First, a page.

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First Cut: Final Consumer Sentiment Index for June revised up a tad and still elevated, but consumers less confident than in May

The final University of Michigan Consumer Sentiment Index was revised up to 98.2 in June (previously 97.9), but is down from the 100.0 in May.

There was a downward revision to the reading for current conditions in June to 111.9 (previously 112.5). Although this is a tad higher than the 110.0 in May, consumers are clearly less optimistic in the past few months in regard to the labor market, although buying conditions are more favorable for some big purchases like housing and motor vehicles.

The six-month expectations index was revised up to 89.3 in June (previously 88.6), but remained below the 93.5 in May. Uncertainties about trade and tariff policy are weighing heavily and reducing confidence that the economy will produce good outcomes for consumers. This component accounts for about 60% of the total.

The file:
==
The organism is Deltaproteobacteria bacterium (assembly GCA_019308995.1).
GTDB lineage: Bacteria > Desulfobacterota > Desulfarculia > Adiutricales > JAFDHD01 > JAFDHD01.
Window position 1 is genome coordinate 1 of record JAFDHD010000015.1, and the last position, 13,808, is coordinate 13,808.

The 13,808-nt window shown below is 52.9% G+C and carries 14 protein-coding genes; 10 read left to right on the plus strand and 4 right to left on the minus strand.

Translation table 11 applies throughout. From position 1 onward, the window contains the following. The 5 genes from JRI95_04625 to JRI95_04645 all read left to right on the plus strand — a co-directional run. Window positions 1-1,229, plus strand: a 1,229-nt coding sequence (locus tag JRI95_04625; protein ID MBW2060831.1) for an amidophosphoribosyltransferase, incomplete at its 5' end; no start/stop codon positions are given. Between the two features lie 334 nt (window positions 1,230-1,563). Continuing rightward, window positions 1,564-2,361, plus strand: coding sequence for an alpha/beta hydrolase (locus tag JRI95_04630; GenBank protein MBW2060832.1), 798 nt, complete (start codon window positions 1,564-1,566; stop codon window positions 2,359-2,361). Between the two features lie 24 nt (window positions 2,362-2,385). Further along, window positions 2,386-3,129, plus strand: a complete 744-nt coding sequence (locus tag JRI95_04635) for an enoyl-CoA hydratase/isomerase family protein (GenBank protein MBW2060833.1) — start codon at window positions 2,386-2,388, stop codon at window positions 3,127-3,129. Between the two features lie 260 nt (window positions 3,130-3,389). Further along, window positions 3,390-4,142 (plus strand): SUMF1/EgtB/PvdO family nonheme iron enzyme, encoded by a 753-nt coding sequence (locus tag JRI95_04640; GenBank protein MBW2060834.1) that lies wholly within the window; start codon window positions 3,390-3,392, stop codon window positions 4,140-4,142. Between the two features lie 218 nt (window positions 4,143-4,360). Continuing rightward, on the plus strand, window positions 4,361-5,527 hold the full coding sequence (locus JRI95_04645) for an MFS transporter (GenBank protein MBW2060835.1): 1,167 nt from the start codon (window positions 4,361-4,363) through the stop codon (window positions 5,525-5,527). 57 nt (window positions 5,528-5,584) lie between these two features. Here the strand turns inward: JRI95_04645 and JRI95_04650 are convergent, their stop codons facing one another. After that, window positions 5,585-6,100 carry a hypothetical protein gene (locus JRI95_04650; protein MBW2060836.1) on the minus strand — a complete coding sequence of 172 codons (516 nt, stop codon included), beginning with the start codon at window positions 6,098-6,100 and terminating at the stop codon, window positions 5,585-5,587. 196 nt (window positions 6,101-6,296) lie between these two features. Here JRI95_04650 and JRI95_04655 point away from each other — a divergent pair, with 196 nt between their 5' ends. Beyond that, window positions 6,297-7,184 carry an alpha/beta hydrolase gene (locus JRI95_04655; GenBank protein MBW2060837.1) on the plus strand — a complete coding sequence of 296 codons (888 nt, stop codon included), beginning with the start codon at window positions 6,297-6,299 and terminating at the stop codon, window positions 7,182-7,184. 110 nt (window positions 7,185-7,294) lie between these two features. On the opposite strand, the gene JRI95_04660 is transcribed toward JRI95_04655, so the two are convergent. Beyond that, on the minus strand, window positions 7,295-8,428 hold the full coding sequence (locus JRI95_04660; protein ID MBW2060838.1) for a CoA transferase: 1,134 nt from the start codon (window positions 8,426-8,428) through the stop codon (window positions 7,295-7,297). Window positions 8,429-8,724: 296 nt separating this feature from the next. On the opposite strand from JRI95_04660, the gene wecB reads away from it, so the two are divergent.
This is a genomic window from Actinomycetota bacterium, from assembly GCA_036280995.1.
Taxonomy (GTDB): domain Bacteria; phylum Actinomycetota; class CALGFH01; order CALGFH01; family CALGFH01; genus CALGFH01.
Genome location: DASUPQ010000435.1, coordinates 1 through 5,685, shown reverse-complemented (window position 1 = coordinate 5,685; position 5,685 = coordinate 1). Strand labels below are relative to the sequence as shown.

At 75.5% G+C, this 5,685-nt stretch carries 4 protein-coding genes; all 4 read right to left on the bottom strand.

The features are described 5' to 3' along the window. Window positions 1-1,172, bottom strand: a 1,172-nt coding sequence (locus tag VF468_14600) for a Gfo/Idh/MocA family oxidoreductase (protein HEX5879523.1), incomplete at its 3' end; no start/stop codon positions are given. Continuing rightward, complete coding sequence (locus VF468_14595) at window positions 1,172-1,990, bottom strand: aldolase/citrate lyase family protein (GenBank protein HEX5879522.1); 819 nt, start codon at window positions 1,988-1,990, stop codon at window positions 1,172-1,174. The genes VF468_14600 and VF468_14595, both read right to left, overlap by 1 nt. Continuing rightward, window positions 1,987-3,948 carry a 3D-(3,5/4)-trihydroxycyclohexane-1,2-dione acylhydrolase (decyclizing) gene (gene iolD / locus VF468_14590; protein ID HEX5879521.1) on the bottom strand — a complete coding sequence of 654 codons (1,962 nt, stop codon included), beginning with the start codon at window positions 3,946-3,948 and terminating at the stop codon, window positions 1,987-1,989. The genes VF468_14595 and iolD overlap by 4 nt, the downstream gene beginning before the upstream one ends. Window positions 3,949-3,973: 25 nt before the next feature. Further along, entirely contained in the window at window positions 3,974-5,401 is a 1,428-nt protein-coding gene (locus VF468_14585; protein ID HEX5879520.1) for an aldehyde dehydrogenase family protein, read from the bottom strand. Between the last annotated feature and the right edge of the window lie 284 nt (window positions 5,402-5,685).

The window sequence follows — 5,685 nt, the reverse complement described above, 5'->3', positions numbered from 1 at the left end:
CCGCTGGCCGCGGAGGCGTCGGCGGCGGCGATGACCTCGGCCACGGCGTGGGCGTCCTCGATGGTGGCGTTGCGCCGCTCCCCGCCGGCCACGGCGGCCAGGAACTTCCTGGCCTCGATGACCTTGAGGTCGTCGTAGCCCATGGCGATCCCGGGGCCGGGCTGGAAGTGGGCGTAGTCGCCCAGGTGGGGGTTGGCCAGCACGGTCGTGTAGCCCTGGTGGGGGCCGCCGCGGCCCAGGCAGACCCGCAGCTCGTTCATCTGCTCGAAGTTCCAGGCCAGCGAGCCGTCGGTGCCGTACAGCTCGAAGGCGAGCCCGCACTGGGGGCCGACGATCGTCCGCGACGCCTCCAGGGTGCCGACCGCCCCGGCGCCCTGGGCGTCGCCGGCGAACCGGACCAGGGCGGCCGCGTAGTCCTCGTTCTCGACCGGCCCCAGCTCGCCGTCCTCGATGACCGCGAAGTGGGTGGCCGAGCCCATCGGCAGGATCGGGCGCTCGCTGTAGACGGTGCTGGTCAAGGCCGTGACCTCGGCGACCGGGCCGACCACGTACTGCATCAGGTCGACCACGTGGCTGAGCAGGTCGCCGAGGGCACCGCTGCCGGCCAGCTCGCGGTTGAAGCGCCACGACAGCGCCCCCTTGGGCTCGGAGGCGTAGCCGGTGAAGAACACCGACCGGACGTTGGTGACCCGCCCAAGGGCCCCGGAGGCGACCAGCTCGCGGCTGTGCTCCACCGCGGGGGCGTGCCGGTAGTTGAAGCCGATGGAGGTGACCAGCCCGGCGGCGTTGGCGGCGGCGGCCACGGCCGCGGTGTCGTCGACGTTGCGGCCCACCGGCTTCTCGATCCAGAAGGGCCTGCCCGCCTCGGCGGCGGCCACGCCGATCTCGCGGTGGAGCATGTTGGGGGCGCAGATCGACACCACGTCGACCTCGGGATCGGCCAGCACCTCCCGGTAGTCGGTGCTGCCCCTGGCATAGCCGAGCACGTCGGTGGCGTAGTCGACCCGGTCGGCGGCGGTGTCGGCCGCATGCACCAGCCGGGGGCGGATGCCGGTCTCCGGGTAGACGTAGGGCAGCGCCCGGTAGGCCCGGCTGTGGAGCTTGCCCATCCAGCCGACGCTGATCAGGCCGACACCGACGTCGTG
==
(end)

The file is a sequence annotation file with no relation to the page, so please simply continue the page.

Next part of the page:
Inflation expectations were revised up a tick for June. The final 1-year measure was 2.7% (previously 2.6%), which was lower than the 2.9% in May but still pointing to modest upward pressure on prices in the near term. The final 5-year measure was 2.3% (previously a series low of 2.2%) and back at the low end of the current range of expectations for the medium term. The upward revision isn’t enough to calm calls for the Fed to defend the credibility of its 2% inflation objective with a rate cut, but it also gives the FOMC a less reason for alarm that inflation expectations are coming unanchored.

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